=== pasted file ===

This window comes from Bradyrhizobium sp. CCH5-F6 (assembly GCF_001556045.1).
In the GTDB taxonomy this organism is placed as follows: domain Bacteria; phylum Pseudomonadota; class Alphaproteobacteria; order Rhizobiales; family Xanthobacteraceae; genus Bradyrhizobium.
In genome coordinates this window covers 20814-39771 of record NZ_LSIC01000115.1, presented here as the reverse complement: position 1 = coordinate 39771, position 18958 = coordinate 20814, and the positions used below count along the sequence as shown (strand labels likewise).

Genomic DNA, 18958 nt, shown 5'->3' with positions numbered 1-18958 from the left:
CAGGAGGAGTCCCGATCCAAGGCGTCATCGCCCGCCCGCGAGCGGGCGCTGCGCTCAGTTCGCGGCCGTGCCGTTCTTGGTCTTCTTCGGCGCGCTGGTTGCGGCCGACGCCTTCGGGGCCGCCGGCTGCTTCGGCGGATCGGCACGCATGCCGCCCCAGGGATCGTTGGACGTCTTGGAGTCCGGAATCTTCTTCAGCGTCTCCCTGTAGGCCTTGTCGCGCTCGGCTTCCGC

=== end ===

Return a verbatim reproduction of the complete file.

This window comes from Bradyrhizobium sp. CCH5-F6 (assembly GCF_001556045.1).
In the GTDB taxonomy this organism is placed as follows: domain Bacteria; phylum Pseudomonadota; class Alphaproteobacteria; order Rhizobiales; family Xanthobacteraceae; genus Bradyrhizobium.
In genome coordinates this window covers 20814-39771 of record NZ_LSIC01000115.1, presented here as the reverse complement: position 1 = coordinate 39771, position 18958 = coordinate 20814, and the positions used below count along the sequence as shown (strand labels likewise).

Genomic DNA, 18958 nt, shown 5'->3' with positions numbered 1-18958 from the left:
CAGGAGGAGTCCCGATCCAAGGCGTCATCGCCCGCCCGCGAGCGGGCGCTGCGCTCAGTTCGCGGCCGTGCCGTTCTTGGTCTTCTTCGGCGCGCTGGTTGCGGCCGACGCCTTCGGGGCCGCCGGCTGCTTCGGCGGATCGGCACGCATGCCGCCCCAGGGATCGTTGGACGTCTTGGAGTCCGGAATCTTCTTCAGCGTCTCCCTGTAGGCCTTGTCGCGCTCGGCTTCCGC